a proxy with the SOCKS protocol
A proxy is a program
that acts as an intermediary between a client and server. It is often
used to interconnect two networks via a single point.
SOCKS is a protocol that is independent of the application protocol,
and is used to relay a TCP session via a proxy. This independence means
that it can relay
both the PeSIT and ODETTE file transfer protocols with
or without SSL.
This topic describes how to use a proxy and SOCKS, and includes:
SOCKS protocol architecture
Transfer CFT supports versions 4 and 5 of the SOCKS protocol. A brief
explanation of the SOCKS protocol is provided in this topic.
About the connection
When using SOCKS4, the exchange between client and server consists of:
- The client logs into the proxy and sends
it a connection request specifying the server IP address (version 4)
or host name, the listening port number of the server, and
a user name.
- The proxy checks the connection request and either executes or rejects
- A response is sent to the client, indicating the status of the request
(the server is connected, the connection with the server has failed, the
user is not authorized, and so on). Once the connection is correctly established
between the proxy and server, the client and the server are connected
via the proxy and can perform transparent data inter exchanges (PeSIT,
and so on).
When using SOCKS5, the exchange between client and server consists of:
- The client and server negotiate an authentication method for the client. The client
sends a list of methods it supports and the server responds to indicate which method
it has chosen. The only method supported by Transfer CFT is username/password.
- The client authenticates itself using its username/password. The sever response code
indicates if the authentication was successful or not. If authentication is refused,
the server immediately closes the connection.
- The client sends a connection request to the proxy, specifying the remote server IP
address or host name and its port number.
- The proxy checks the connection request and either executes or rejects it. A response
is sent to the client, indicating the request was successful or not. Once the connection
is correctly established between the proxy and server, the client and the server are
connected via the proxy and can perform transparent data inter exchanges (PeSIT, and
so on). If the connection if refused, the server immediately closes the connection.
Using a proxy in
The CFTNET command for a proxy is static. To apply modifications, Transfer
CFT must be shutdown, the new parameters interpreted (CFTUTIL) and Transfer
Additionally, at least one file transfer protocol (CFTPROT command) must be declared
for the CFTNET command (describing an access via a proxy for a
Transfer CFT only accepts outgoing calls.
The protocols (CFTPROT) and the networks (CFTNET)
must be declared in the CFTPARM command to be applied by Transfer CFT.
File transfers via a proxy
Transfer CFT responds to error codes from a proxy with:
- Error code 91 for SOCKS4
- Error code 5 for SOCKS5
Transfer CFT repeats the transfer. The
transfer timeout and number of attempts will depend on the CFTTCP command RETRYW,
and RETRYM parameters defining the network characteristics of the remote
- 92 and 93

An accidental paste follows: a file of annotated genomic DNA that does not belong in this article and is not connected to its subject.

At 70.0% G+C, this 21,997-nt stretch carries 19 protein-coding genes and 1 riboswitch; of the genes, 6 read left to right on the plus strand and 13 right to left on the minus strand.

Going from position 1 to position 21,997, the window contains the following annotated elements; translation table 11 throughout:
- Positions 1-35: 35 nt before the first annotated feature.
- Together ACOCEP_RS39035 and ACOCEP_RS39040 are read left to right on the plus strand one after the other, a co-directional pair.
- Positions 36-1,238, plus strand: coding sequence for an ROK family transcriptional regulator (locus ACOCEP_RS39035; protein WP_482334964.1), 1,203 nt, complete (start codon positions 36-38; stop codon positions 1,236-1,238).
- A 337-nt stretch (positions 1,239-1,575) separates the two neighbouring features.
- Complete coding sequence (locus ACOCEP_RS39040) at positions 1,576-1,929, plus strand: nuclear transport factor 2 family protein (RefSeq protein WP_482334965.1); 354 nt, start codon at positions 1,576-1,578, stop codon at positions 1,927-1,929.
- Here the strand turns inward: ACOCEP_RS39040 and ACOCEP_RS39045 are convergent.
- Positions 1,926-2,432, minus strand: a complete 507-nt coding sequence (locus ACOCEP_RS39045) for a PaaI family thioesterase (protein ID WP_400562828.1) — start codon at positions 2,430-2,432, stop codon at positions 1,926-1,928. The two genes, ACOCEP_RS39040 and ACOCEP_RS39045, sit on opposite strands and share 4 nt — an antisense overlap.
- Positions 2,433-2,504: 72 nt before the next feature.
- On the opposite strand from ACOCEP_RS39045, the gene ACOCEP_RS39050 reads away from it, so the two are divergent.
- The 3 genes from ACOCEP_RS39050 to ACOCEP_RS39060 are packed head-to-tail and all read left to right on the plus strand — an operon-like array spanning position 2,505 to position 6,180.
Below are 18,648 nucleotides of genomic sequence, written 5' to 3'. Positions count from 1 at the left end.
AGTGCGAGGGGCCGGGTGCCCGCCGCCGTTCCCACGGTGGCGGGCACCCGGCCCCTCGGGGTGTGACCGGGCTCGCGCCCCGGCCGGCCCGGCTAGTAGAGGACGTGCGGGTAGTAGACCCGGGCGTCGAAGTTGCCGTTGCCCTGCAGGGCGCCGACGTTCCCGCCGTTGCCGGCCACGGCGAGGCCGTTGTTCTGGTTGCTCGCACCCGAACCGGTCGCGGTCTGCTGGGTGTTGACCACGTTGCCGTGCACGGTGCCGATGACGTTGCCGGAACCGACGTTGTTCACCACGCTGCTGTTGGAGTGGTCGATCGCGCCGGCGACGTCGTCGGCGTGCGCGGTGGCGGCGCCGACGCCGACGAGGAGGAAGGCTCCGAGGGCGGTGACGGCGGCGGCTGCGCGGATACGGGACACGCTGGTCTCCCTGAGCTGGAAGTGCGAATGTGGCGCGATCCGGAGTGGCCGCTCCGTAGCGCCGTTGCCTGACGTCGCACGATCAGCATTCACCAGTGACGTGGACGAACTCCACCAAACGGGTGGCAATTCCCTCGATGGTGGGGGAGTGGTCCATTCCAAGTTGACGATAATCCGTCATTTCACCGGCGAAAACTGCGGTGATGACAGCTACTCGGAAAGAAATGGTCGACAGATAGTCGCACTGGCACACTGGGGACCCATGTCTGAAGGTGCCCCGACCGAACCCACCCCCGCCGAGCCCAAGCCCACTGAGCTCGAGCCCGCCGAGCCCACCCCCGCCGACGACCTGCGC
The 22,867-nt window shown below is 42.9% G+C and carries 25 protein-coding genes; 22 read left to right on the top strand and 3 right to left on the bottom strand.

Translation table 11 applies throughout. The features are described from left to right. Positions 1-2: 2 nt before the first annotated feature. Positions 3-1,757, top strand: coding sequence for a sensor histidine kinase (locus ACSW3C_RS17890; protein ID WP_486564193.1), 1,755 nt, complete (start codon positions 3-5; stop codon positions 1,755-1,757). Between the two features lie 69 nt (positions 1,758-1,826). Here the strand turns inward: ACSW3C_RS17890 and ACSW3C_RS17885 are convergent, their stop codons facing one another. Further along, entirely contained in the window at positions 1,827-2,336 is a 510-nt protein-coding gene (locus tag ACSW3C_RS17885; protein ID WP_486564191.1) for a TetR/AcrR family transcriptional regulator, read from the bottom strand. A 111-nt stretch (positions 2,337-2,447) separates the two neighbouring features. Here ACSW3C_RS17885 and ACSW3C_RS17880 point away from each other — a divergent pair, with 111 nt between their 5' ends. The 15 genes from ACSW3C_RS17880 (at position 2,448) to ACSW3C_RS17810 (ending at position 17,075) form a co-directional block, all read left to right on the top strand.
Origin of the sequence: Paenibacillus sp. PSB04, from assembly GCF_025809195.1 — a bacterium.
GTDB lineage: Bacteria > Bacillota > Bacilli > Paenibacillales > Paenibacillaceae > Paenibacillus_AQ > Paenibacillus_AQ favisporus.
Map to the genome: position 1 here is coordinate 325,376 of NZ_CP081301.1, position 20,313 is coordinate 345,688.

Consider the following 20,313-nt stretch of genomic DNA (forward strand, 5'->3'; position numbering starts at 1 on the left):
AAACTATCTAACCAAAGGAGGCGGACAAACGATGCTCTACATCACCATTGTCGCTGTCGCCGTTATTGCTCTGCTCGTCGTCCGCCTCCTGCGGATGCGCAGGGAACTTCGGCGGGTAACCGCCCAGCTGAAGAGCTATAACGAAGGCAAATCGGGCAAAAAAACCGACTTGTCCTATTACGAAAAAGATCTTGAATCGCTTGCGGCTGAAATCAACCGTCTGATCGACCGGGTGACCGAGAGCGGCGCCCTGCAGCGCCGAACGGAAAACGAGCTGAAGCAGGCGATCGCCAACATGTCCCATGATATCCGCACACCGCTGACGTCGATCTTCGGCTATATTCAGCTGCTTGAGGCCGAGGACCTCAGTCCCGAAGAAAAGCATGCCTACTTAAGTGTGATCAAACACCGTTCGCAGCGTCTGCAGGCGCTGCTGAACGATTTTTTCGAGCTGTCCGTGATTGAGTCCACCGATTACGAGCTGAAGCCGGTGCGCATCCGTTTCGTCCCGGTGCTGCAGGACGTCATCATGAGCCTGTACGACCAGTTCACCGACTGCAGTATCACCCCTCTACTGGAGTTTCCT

- Error code != 5 and > 0 for SOCKS5
Transfer CFT puts the transfer on hold (K status). The operator must manually restart
(START command) the transfer.
Configuring a connection
To configure an outgoing connection through a proxy, user must define the following
objects. The numbers referenced here are taken from the example below.
- A network resource with the class 1 (NET0 in the example).
- A network resource with the class 2 (NSOCKS5 in the example) and inet parameter =
NET0. This net also contains SOCKS proxy host, port, username and password.
- A transfer protocol with the parameter net = NSOCKS5 (value used in the example).
- A partner referencing the protocol and class = 2 in its CFTTCP definition.
- The default port for proxy servers is 1080.
CFTNET ID = 'NET0',
TYPE = 'TCP',
CALL = 'INOUT',
MAXCNX = '128',
CLASS = '1',
HOST = 'localhost'
CFTNET ID = 'NSOCKS5',
TYPE = 'TCP',
CALL = 'INOUT',
MAXCNX = '32',
CLASS = '2',
HOST = proxy_address,
PORT = proxy_port,
INET = 'NET0',
PROTOCOL = 'SOCKS5',
USER = 'john',
PASSWORD = 'foo'
CFTPROT ID = 'PESITANY_SOCKS5',
NET = 'NSOCKS5'
CFTPART ID = 'PARIS_NSOCKS5',
CFTTCP ID = 'PARIS_ NSOCKS5',
CLASS = '2',
Setting up a proxy for Copilot
The proxy implementation for
Transfer CFT Copilot is handled directly by the Java Socket class, and uses either the SOCKS
V4 or V5 protocol. Note that the HTTP proxy that is used to connect to the Copilot
server for downloading is different from the one used for SOCKS 4 data exchange between
Copilot client and server. Therefore, you require 2 proxies:
- An HTTP proxy that you set in internet browser
- A SOCKS 4 proxy that you set in Copilot
Since the Copilot log in screen in a browser window does not provide a way to enter
proxy settings, you must force the
Connect to a product dialog box to display by entering faulty credentials in the Copilot log in screen.
Once this connection dialog box displays, you can then set the proxy address and port.
The step is only required for your first log in through a proxy. Copilot retains the
proxy address and port settings for subsequent connections.
To remove proxy and revert to the standard log in, simply remove the proxy address
and port settings in the connection dialog box.
Connect to a product dialog box